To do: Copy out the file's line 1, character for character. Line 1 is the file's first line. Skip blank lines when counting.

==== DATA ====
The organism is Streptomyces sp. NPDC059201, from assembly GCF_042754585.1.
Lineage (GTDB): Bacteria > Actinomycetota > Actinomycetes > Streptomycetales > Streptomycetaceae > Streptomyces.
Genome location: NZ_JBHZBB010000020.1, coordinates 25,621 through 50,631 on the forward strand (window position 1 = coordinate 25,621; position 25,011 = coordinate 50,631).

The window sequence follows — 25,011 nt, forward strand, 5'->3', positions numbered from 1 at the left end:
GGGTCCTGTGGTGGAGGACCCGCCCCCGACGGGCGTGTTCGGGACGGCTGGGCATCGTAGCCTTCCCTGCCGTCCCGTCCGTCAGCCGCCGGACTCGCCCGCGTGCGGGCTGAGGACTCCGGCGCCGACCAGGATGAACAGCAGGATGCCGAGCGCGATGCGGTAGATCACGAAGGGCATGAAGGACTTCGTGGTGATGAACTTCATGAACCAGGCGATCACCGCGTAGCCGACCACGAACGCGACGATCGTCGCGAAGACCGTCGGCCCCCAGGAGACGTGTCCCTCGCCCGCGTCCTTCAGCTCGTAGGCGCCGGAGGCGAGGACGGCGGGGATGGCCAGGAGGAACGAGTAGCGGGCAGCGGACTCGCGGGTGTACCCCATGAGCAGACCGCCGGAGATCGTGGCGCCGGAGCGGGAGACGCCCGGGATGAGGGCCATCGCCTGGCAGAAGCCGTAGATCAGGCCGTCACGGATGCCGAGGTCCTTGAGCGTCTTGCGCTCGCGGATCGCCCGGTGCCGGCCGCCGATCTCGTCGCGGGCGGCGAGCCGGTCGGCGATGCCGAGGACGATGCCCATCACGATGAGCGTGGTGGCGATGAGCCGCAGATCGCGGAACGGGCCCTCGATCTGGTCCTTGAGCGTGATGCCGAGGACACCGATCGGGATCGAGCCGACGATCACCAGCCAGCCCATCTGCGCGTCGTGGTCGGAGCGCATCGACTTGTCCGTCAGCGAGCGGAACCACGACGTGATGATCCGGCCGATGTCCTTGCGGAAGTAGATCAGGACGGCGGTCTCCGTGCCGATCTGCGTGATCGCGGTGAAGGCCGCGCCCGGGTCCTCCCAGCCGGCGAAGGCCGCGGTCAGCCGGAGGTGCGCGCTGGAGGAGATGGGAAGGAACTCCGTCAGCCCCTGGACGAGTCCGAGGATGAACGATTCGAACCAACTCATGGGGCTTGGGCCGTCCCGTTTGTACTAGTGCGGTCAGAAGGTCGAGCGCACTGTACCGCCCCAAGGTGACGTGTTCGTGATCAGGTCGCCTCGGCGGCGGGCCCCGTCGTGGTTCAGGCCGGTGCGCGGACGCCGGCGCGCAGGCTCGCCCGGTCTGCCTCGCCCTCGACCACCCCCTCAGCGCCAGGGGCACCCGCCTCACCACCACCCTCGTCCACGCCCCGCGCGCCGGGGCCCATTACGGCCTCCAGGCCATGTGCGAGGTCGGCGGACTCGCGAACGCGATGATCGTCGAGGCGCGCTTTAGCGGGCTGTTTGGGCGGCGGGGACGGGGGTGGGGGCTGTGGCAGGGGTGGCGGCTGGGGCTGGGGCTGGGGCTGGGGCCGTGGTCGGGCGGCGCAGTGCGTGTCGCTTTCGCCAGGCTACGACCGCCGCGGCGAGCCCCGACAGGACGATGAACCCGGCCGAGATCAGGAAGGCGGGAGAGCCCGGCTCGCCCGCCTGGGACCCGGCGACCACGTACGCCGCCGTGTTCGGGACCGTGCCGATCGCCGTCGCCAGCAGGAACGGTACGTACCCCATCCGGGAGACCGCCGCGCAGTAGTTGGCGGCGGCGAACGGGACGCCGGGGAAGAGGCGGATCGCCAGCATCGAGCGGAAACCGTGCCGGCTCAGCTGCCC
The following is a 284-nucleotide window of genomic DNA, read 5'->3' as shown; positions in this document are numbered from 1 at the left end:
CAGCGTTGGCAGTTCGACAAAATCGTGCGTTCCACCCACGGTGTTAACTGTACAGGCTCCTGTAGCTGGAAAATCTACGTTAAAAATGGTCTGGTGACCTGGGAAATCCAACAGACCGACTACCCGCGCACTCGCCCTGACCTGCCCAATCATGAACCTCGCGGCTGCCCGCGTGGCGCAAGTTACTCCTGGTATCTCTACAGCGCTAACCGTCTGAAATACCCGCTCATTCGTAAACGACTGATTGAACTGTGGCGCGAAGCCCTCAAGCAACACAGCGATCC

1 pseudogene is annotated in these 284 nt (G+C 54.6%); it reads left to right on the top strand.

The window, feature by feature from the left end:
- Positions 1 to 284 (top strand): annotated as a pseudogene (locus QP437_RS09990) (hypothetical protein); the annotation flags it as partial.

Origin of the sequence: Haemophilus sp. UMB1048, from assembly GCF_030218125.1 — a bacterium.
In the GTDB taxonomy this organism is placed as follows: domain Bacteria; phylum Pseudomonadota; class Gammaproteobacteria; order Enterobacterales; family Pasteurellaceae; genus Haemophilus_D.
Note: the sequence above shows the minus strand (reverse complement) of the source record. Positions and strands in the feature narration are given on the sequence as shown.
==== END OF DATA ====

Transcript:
The organism is Streptomyces sp. NPDC059201, from assembly GCF_042754585.1.